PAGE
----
Zakiya said that one thing she especially liked about Activist San Diego’s call to the December 8 meeting was its promise of “a discussion about tying the struggle for Gay rights with other struggles. Activists see the connections. One issue is immigrants who are Gay and don’t have the option of marrying their [U.S. citizen] partners [and thereby getting permanent resident status]. Another issue is the armed forces and ‘don’t ask, don’t tell.’” She added that it’s not only progressive people who see these issues as interconnected; their adversaries do, too. Zakiya said she recognized members of the Minutemen, an aggressively anti-immigration organization, among the people staging counter-protests to the November 15 march.

One of Zakiya’s principal concern was that 70 percent of African-American voters supported Proposition 8 — a far wider margin in favor of the initiative than any other racial/ethnic group. (The initiative carried the Latino community by more than its margin of passage statewide, and narrowly won the white vote. Asians were the only racial/ethnic community where it lost, albeit also narrowly.) She was troubled that this vote was being used to promote “this idea that there’s a divide between Black and Gay America,” and said that African-Americans were only 6 percent of all California voters in the November 2008 election. She warned white Queers against “putting the blame [for Proposition 8] on other people who are oppressed.”

Zakiya’s argument was that homophobia in the African-American community has more to do with class than race. She cited the well-known fact that the higher up you are on the socioeconomic scale, the more accepting you are likely to be of Queer people and their claims for civil rights. “When you go to college, move out of your parents’ house and go to the city, you get to ‘become’ Gay,” she said. “A lot of Blacks and Latinos don’t have the opportunity to do any of those things.” She also noted that when initiatives seeking to ban same-sex marriage were on the ballot in 13 states in 2004 — and were often credited with delivering the conservative vote that enabled President Bush to win re-election against John Kerry — African-Americans were actually less likely to vote for them than others.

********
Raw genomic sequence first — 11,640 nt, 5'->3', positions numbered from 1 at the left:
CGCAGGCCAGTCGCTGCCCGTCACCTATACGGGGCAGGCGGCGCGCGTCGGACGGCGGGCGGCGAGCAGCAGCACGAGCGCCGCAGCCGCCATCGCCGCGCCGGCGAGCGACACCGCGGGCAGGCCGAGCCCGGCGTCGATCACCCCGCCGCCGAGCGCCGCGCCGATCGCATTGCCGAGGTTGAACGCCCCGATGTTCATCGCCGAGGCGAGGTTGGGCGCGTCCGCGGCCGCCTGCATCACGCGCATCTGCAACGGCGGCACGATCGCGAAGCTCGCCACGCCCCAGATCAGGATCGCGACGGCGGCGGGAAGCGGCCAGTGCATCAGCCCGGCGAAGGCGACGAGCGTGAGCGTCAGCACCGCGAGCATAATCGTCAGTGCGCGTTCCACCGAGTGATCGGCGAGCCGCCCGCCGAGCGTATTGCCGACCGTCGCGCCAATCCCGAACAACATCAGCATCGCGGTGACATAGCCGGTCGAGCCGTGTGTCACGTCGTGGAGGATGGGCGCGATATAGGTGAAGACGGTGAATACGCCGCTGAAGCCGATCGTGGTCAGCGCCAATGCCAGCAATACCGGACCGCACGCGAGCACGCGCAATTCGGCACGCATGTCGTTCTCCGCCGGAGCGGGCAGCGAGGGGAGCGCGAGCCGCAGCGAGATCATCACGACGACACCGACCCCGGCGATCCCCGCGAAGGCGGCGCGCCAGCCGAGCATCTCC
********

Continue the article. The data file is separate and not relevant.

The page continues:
Jackie pointed to another problem supporters of same-sex marriage have to deal with: the corporate media. She criticized the coverage of Proposition 8, both before and after the election, as seeking to drive wedges between various oppressed communities — and, she argued, this wasn’t an accident. “Corporate media are tools of larger bodies,” she said, pointing as an example to General Electric, a major defense contractor and also the owner of NBC and Universal studios. “Over 90 percent of corporate media is owned by just 11 companies,” she said. “Freedom of information is tied in to all struggles.” Jackie pointed to the Telecommunications Act of 1996 — which, like the Defense of Marriage Act, was signed into law by President Clinton — and two more recent acts passed under Bush as giveaways to the corporate media which progressives must organize to repeal.

Wendy Sue — who, like Zakiya and Jackie, wasn’t introduced by her last name — stressed the “Day Without a Gay” protest scheduled for December 10 and also an ongoing “White Knot” campaign, which urges people to wear knotted white ribbons to demonstrate their support for same-sex marriage rights. Patterned after the red-ribbon campaign for AIDS awareness and the pink-ribbon campaign to fight breast cancer, the White Knot campaign is aimed at starting precisely those one-on-one conversations Kove and her panelists think are necessary. “It’s a way to wear something on your person to let people know you support marriage equality, and it’s a conversation starter,” she explained.